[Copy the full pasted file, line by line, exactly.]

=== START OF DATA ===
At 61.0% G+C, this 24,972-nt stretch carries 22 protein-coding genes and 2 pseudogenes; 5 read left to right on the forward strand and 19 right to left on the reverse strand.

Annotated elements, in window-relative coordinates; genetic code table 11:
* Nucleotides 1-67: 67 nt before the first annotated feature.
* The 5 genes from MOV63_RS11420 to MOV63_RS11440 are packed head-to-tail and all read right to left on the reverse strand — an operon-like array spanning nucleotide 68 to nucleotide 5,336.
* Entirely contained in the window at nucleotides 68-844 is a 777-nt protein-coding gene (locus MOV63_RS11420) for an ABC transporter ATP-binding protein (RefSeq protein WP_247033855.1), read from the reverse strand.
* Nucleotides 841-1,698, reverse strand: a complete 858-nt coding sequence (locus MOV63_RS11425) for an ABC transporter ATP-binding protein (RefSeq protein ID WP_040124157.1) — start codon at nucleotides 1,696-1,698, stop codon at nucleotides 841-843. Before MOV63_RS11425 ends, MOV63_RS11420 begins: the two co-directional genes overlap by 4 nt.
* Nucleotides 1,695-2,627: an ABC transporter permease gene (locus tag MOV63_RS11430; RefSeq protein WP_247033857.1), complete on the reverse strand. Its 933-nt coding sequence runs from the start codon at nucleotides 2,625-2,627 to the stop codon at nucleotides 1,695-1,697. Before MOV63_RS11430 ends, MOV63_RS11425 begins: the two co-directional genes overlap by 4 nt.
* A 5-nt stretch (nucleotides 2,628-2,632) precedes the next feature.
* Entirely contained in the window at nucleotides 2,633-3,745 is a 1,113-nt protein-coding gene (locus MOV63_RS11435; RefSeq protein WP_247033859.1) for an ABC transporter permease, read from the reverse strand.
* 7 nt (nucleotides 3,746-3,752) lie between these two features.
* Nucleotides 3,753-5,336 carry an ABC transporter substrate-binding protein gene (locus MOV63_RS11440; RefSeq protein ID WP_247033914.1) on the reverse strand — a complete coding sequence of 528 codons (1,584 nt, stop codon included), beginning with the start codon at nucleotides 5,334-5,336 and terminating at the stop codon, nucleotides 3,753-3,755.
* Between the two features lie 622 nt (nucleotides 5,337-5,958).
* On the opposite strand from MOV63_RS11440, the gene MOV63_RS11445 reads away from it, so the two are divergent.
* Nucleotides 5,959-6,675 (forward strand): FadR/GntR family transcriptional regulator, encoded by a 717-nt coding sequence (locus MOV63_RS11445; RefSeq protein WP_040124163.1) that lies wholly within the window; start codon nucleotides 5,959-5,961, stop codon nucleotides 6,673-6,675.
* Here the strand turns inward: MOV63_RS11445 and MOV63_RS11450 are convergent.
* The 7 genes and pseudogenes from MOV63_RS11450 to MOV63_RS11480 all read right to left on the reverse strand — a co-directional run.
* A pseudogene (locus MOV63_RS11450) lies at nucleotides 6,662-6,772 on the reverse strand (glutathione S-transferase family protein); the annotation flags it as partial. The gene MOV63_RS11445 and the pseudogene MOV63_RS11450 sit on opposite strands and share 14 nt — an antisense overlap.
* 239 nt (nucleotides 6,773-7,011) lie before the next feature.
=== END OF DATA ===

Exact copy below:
At 61.0% G+C, this 24,972-nt stretch carries 22 protein-coding genes and 2 pseudogenes; 5 read left to right on the forward strand and 19 right to left on the reverse strand.

Annotated elements, in window-relative coordinates; genetic code table 11:
* Nucleotides 1-67: 67 nt before the first annotated feature.
* The 5 genes from MOV63_RS11420 to MOV63_RS11440 are packed head-to-tail and all read right to left on the reverse strand — an operon-like array spanning nucleotide 68 to nucleotide 5,336.
* Entirely contained in the window at nucleotides 68-844 is a 777-nt protein-coding gene (locus MOV63_RS11420) for an ABC transporter ATP-binding protein (RefSeq protein WP_247033855.1), read from the reverse strand.
* Nucleotides 841-1,698, reverse strand: a complete 858-nt coding sequence (locus MOV63_RS11425) for an ABC transporter ATP-binding protein (RefSeq protein ID WP_040124157.1) — start codon at nucleotides 1,696-1,698, stop codon at nucleotides 841-843. Before MOV63_RS11425 ends, MOV63_RS11420 begins: the two co-directional genes overlap by 4 nt.
* Nucleotides 1,695-2,627: an ABC transporter permease gene (locus tag MOV63_RS11430; RefSeq protein WP_247033857.1), complete on the reverse strand. Its 933-nt coding sequence runs from the start codon at nucleotides 2,625-2,627 to the stop codon at nucleotides 1,695-1,697. Before MOV63_RS11430 ends, MOV63_RS11425 begins: the two co-directional genes overlap by 4 nt.
* A 5-nt stretch (nucleotides 2,628-2,632) precedes the next feature.
* Entirely contained in the window at nucleotides 2,633-3,745 is a 1,113-nt protein-coding gene (locus MOV63_RS11435; RefSeq protein WP_247033859.1) for an ABC transporter permease, read from the reverse strand.
* 7 nt (nucleotides 3,746-3,752) lie between these two features.
* Nucleotides 3,753-5,336 carry an ABC transporter substrate-binding protein gene (locus MOV63_RS11440; RefSeq protein ID WP_247033914.1) on the reverse strand — a complete coding sequence of 528 codons (1,584 nt, stop codon included), beginning with the start codon at nucleotides 5,334-5,336 and terminating at the stop codon, nucleotides 3,753-3,755.
* Between the two features lie 622 nt (nucleotides 5,337-5,958).
* On the opposite strand from MOV63_RS11440, the gene MOV63_RS11445 reads away from it, so the two are divergent.
* Nucleotides 5,959-6,675 (forward strand): FadR/GntR family transcriptional regulator, encoded by a 717-nt coding sequence (locus MOV63_RS11445; RefSeq protein WP_040124163.1) that lies wholly within the window; start codon nucleotides 5,959-5,961, stop codon nucleotides 6,673-6,675.
* Here the strand turns inward: MOV63_RS11445 and MOV63_RS11450 are convergent.
* The 7 genes and pseudogenes from MOV63_RS11450 to MOV63_RS11480 all read right to left on the reverse strand — a co-directional run.
* A pseudogene (locus MOV63_RS11450) lies at nucleotides 6,662-6,772 on the reverse strand (glutathione S-transferase family protein); the annotation flags it as partial. The gene MOV63_RS11445 and the pseudogene MOV63_RS11450 sit on opposite strands and share 14 nt — an antisense overlap.
* 239 nt (nucleotides 6,773-7,011) lie before the next feature.